Illinois team uses Ember to simulate 1 million-grain cube of steel

06.29.12 -

by Nicole Schiffer

Researchers from the University of Illinois at Urbana-Champaign used NCSA's Ember to simulate the elastic-plastic transition, or the change from reversible to irreversible deformation, of a 1 million-grain cube of grade-316 steel under pure shear stress. It is thought to be the largest nonlinear simulation in which each grain has different material characteristics.

Professor Martin Ostoja Starzewski from the Department of Mechanical Science and Engineering led the team, which included NCSA's Senior Computational Resources Coordinator Seid Koric and Jun Li, a graduate research assistant. Koric is also an adjunct assistant professor in the Mechanical Science department.

"While specialized models have been developed for particular problems in special settings," Koric says, "there is a potential for fractals to offer an assessment of inelastic state and damage in many common materials and structures."

Simulations of soils and rocks in two dimensions suggest a similar relationship in non-metallic materials, Li says. Adding a third dimension accelerated the transition in steel, probably because heterogeneous grains had more opportunities to interact.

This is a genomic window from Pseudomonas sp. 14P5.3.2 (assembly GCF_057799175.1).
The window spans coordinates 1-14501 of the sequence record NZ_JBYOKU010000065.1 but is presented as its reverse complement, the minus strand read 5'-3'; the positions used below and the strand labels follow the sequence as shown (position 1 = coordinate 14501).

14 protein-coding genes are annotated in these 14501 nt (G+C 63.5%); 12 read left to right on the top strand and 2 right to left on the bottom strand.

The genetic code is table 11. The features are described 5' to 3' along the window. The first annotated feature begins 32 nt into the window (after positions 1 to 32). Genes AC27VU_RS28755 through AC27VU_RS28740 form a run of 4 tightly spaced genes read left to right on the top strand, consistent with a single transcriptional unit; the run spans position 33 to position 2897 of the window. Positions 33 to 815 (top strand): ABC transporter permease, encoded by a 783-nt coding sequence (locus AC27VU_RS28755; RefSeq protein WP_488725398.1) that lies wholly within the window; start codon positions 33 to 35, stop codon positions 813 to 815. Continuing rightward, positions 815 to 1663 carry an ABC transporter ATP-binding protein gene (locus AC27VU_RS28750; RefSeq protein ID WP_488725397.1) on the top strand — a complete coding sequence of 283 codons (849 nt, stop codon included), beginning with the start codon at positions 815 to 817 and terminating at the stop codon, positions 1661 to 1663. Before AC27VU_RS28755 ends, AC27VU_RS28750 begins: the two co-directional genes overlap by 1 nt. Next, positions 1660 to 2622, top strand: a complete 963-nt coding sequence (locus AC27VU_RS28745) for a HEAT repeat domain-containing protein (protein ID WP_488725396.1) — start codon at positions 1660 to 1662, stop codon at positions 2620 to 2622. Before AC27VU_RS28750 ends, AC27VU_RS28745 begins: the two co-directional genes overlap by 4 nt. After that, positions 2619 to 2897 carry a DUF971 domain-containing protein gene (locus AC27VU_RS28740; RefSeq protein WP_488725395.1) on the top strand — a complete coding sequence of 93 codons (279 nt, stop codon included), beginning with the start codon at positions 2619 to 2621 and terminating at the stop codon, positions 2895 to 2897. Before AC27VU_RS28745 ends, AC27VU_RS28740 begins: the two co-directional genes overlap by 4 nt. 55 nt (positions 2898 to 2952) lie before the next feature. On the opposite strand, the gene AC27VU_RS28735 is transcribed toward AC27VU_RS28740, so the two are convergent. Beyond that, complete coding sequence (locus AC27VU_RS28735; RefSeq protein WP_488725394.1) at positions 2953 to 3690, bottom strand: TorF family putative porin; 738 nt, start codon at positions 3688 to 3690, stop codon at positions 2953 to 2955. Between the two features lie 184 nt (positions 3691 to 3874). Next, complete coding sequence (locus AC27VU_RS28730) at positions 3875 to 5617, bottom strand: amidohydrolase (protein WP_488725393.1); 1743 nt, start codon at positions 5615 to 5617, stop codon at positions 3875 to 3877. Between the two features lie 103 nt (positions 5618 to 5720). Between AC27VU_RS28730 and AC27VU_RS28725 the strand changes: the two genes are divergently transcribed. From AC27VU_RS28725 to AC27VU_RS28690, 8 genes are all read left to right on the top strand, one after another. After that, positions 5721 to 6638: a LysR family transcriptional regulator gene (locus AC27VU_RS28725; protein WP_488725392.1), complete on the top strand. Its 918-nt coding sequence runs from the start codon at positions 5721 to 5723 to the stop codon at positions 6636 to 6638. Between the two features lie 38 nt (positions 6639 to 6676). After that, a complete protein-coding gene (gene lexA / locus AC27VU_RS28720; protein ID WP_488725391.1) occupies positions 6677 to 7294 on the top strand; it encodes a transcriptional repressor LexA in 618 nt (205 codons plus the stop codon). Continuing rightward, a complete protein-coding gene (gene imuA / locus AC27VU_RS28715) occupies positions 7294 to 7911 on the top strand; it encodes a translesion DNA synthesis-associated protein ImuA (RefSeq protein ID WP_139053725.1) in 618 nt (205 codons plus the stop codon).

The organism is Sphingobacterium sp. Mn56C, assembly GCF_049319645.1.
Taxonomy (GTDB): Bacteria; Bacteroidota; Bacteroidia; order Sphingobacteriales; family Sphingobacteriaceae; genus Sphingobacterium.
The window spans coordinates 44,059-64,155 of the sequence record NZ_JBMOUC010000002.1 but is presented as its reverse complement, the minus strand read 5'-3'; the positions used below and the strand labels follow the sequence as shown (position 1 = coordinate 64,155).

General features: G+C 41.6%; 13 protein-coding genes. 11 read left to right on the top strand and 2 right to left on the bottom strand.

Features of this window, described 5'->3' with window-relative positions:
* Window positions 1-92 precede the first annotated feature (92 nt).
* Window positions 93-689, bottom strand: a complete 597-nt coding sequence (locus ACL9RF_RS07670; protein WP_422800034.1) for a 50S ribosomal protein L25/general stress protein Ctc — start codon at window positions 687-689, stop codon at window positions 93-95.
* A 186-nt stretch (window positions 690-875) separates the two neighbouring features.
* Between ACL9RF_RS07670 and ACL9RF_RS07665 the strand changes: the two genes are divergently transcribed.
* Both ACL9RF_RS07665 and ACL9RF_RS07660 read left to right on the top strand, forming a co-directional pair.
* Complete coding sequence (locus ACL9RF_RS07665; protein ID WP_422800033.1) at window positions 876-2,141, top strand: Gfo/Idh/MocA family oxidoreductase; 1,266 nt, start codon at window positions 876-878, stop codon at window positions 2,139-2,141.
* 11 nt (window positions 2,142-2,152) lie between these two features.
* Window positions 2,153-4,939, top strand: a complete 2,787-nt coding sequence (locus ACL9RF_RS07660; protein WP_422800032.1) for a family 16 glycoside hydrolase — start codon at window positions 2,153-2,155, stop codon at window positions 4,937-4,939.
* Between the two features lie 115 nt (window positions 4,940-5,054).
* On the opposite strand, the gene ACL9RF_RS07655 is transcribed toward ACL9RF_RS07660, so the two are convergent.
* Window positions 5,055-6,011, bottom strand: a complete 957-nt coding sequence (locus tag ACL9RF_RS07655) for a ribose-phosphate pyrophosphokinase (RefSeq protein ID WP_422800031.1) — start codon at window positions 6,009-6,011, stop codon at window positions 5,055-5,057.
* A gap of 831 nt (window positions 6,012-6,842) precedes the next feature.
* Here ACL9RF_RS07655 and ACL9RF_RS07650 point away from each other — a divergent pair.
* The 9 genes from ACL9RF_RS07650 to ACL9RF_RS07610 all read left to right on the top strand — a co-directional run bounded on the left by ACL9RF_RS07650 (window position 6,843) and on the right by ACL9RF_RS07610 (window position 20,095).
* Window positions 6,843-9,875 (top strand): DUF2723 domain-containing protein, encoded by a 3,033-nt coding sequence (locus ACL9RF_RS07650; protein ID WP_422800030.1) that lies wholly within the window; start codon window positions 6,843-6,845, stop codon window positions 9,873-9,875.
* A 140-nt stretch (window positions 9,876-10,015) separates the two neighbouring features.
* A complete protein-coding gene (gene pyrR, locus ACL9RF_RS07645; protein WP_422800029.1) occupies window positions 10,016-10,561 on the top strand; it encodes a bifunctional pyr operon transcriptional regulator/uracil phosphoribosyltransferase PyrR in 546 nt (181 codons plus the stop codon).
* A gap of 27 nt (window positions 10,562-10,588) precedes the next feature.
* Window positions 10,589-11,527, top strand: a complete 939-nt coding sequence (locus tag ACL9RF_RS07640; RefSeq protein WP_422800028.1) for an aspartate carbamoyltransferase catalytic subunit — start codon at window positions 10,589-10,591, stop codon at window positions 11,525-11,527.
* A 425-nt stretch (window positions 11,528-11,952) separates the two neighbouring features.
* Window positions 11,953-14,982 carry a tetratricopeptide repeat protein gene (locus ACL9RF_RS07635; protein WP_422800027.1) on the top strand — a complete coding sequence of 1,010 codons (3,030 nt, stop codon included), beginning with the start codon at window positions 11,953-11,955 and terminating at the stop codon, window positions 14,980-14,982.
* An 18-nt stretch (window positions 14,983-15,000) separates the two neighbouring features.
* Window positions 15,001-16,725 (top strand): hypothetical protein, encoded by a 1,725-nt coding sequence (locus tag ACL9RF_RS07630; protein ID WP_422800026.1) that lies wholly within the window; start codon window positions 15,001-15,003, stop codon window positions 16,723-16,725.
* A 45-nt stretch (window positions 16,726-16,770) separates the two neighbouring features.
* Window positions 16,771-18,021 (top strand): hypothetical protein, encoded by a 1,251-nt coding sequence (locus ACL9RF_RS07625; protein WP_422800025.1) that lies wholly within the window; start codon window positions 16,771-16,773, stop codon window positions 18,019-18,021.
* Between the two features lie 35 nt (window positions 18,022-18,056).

Their experiments work toward a way to quickly and cheaply estimate the potential for breakage in things like steel beams, ice flows, concrete sidewalks, and granodiorite, a type of rock found in mountains and near fault lines like the San Andreas, using finite-element simulations. Finite-element analysis is a numerical method that approximates the solution to the integral and partial differential equations that describe material behavior at different points in the elastic-plastic transition.

Koric says Ember's large shared memory was essential to the project. Preprocessing with Abaqus for a single run involving 1 million grains used 64 cores and hundreds of gigabytes of memory for two weeks.

"Even the colleagues from Simulia Dassault Systemes (Abaqus developers) were pleasantly surprised that their code was able to process such a variety of material properties," says Koric.

This research, funded by the National Science Foundation, was recently published in Philosophical Magazine, one of the oldest scientific journals in the world.